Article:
Like the old Macy's and Gimbels department stores from Miracle on 34th Street that had employees send away customers to shop at their competitor's stores, Gap (NYSE:GPS) is experimenting with rewarding holders of its Visa Signature credit card if they shop at (NASDAQ:AMZN) or Target (NYSE:TGT).

While many branded credit cards offer cash back on purchases made at a variety of merchants, the Gap promotion seems unique in that it is pushing its customers to shop at two of its competitors.

Nine pairs of denim jeans in a stack on top of a wooden surface

Image source: Getty Images.

An essential difference

During the months of October and November, Gap customers can earn 10 points for every $1 spent on "everyday essentials" at either Amazon or Target while earning three points for every dollar spent at stores other than its own Gap, Old Navy, Banana Republic, and Athleta chains, according to RetailWire. Gap customers typically earn five points for every dollar spent at its own brands, so it is definitely incentivizing cardholders to visit Amazon and Target.

The catch is the promotion seems limited to everyday essentials, typically things like soap, body wash, toothpaste, etc., not clothing. Target recently launched a new line of products that fits into this category called Smartly, some 70 low-cost products that cover not only personal care items but also household goods like paper plates, toilet paper, and laundry detergent.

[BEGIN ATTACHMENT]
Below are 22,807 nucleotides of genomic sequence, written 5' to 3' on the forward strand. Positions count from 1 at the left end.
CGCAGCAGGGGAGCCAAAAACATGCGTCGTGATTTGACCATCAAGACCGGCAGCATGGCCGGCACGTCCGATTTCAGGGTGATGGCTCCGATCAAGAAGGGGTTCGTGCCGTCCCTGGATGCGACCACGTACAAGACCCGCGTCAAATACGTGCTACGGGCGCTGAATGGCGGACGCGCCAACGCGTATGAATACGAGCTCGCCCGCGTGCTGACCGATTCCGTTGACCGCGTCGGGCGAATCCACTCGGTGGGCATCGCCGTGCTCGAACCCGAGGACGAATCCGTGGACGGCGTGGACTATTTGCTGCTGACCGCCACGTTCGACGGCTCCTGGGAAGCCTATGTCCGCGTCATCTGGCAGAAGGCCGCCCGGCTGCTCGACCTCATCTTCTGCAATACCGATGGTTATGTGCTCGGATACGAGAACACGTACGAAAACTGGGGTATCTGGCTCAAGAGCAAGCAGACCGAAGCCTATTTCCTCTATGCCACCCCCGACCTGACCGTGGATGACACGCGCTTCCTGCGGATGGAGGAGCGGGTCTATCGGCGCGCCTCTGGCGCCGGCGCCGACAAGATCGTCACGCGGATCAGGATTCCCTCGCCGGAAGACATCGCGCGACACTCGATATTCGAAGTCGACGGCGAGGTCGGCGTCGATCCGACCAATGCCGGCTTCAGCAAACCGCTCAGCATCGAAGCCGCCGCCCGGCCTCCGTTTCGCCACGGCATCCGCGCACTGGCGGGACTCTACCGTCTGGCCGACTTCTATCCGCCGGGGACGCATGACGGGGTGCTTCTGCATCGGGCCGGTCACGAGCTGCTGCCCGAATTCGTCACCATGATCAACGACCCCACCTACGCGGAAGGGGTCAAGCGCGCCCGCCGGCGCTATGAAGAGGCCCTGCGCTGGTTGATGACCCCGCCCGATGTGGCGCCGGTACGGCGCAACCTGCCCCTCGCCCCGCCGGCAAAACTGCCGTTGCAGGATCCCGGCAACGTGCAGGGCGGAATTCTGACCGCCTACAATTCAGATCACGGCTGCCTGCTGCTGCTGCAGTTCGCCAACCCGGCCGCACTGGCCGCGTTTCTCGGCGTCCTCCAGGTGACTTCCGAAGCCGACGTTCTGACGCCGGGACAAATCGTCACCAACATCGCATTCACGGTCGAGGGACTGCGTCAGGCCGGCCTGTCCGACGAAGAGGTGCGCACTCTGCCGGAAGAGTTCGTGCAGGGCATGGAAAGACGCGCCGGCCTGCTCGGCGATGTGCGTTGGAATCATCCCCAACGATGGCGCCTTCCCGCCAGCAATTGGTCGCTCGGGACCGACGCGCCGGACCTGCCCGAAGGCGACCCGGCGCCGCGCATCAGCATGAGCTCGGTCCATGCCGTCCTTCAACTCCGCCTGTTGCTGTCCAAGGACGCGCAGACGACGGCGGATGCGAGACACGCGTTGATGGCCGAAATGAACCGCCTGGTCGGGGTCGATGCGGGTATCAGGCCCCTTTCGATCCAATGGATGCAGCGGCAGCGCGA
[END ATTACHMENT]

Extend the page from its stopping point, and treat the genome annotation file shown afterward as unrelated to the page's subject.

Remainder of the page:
Gap may be hoping its customers will go to these other retailers to stock up on goods that it doesn't sell, and then come back at Christmas to use the points to purchase Gap clothing.

But there is risk that, while shopping for moisturizer and shaving cream on Amazon, customers will also check out the e-commerce giant's selection of jeans, khakis, T-shirts, and other clothing items.

It's a bold strategy. We'll see if it pays off for them.

Looking for a spark

Gap's performance has been mixed, with strong sales at Old Navy but the namesake Gap stores continuing to be weak. Second-quarter revenue and earnings actually beat analyst expectations, posting a 7.5% increase in sales to $4.09 billion and a near-12% jump in per-share profits to $0.76, but overall comparable-store sales came in at a lackluster 2% gain.

That was predicated on the 5% increase seen at Old Navy and a 2% bump at Banana Republic, but Gap stores tumbled 5% from the year-ago period, which was an awful performance considering in 2017 comps had already set the bar low, with same-store sales falling 1%. Since Gap couldn't step over that easy hurdle, it's a signal that its position is in trouble. CEO Art Peck may say that the worst is behind them with the Gap brand, but it hasn't shown that to be the case yet.

This may be why Gap is trying this "bold strategy." Consumers are already shopping at Amazon and Target, and recognizing this by piggybacking on it could be the next best way to capitalize on that reality.

Sales at Amazon surged 39% last quarter to $53 billion while Target sales were up 7% to almost $18 billion, but it had strong comps growth, too, up 6.5% on an "unprecedented" 6.4% surge in traffic. By limiting customers to a narrow selection of merchandise they're probably already buying at those retailers anyway, Gap may just get them to come back to its stores to use the points they've collected and boost its sales as well.

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